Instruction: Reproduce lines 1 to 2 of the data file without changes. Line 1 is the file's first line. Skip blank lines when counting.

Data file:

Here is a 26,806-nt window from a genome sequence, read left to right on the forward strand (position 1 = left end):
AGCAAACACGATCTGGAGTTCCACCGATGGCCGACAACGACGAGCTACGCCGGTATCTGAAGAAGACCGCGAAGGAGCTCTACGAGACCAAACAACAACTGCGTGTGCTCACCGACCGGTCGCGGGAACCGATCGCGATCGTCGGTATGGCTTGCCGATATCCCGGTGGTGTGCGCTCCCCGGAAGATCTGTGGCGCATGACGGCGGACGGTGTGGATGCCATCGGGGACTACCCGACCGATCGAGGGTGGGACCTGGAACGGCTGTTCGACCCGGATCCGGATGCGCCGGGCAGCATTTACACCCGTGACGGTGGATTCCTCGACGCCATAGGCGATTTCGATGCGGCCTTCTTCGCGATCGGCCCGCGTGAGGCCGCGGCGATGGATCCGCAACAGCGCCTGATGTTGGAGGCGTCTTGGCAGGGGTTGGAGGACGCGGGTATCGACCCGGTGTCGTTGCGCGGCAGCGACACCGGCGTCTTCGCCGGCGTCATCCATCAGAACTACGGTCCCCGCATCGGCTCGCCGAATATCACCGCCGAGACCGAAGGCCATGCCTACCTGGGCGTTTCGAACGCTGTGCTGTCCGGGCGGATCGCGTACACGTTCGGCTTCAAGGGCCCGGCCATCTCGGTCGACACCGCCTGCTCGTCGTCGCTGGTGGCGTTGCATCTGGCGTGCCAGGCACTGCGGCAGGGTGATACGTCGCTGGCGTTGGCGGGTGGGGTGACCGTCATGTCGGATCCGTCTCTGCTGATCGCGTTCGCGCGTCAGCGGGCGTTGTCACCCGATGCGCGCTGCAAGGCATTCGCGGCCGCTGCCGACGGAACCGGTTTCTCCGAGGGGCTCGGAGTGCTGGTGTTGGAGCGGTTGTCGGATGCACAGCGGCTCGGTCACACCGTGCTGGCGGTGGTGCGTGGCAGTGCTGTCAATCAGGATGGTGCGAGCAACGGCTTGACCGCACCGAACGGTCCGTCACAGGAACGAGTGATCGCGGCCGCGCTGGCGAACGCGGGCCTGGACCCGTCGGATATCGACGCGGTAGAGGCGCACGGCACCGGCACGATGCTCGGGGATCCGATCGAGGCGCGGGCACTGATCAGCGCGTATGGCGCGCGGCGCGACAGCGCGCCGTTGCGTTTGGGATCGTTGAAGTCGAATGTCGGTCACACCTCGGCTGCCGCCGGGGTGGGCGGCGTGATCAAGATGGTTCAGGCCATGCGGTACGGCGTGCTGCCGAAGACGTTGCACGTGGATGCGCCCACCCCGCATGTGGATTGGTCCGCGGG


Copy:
Here is a 26,806-nt window from a genome sequence, read left to right on the forward strand (position 1 = left end):
AGCAAACACGATCTGGAGTTCCACCGATGGCCGACAACGACGAGCTACGCCGGTATCTGAAGAAGACCGCGAAGGAGCTCTACGAGACCAAACAACAACTGCGTGTGCTCACCGACCGGTCGCGGGAACCGATCGCGATCGTCGGTATGGCTTGCCGATATCCCGGTGGTGTGCGCTCCCCGGAAGATCTGTGGCGCATGACGGCGGACGGTGTGGATGCCATCGGGGACTACCCGACCGATCGAGGGTGGGACCTGGAACGGCTGTTCGACCCGGATCCGGATGCGCCGGGCAGCATTTACACCCGTGACGGTGGATTCCTCGACGCCATAGGCGATTTCGATGCGGCCTTCTTCGCGATCGGCCCGCGTGAGGCCGCGGCGATGGATCCGCAACAGCGCCTGATGTTGGAGGCGTCTTGGCAGGGGTTGGAGGACGCGGGTATCGACCCGGTGTCGTTGCGCGGCAGCGACACCGGCGTCTTCGCCGGCGTCATCCATCAGAACTACGGTCCCCGCATCGGCTCGCCGAATATCACCGCCGAGACCGAAGGCCATGCCTACCTGGGCGTTTCGAACGCTGTGCTGTCCGGGCGGATCGCGTACACGTTCGGCTTCAAGGGCCCGGCCATCTCGGTCGACACCGCCTGCTCGTCGTCGCTGGTGGCGTTGCATCTGGCGTGCCAGGCACTGCGGCAGGGTGATACGTCGCTGGCGTTGGCGGGTGGGGTGACCGTCATGTCGGATCCGTCTCTGCTGATCGCGTTCGCGCGTCAGCGGGCGTTGTCACCCGATGCGCGCTGCAAGGCATTCGCGGCCGCTGCCGACGGAACCGGTTTCTCCGAGGGGCTCGGAGTGCTGGTGTTGGAGCGGTTGTCGGATGCACAGCGGCTCGGTCACACCGTGCTGGCGGTGGTGCGTGGCAGTGCTGTCAATCAGGATGGTGCGAGCAACGGCTTGACCGCACCGAACGGTCCGTCACAGGAACGAGTGATCGCGGCCGCGCTGGCGAACGCGGGCCTGGACCCGTCGGATATCGACGCGGTAGAGGCGCACGGCACCGGCACGATGCTCGGGGATCCGATCGAGGCGCGGGCACTGATCAGCGCGTATGGCGCGCGGCGCGACAGCGCGCCGTTGCGTTTGGGATCGTTGAAGTCGAATGTCGGTCACACCTCGGCTGCCGCCGGGGTGGGCGGCGTGATCAAGATGGTTCAGGCCATGCGGTACGGCGTGCTGCCGAAGACGTTGCACGTGGATGCGCCCACCCCGCATGTGGATTGGTCCGCGGG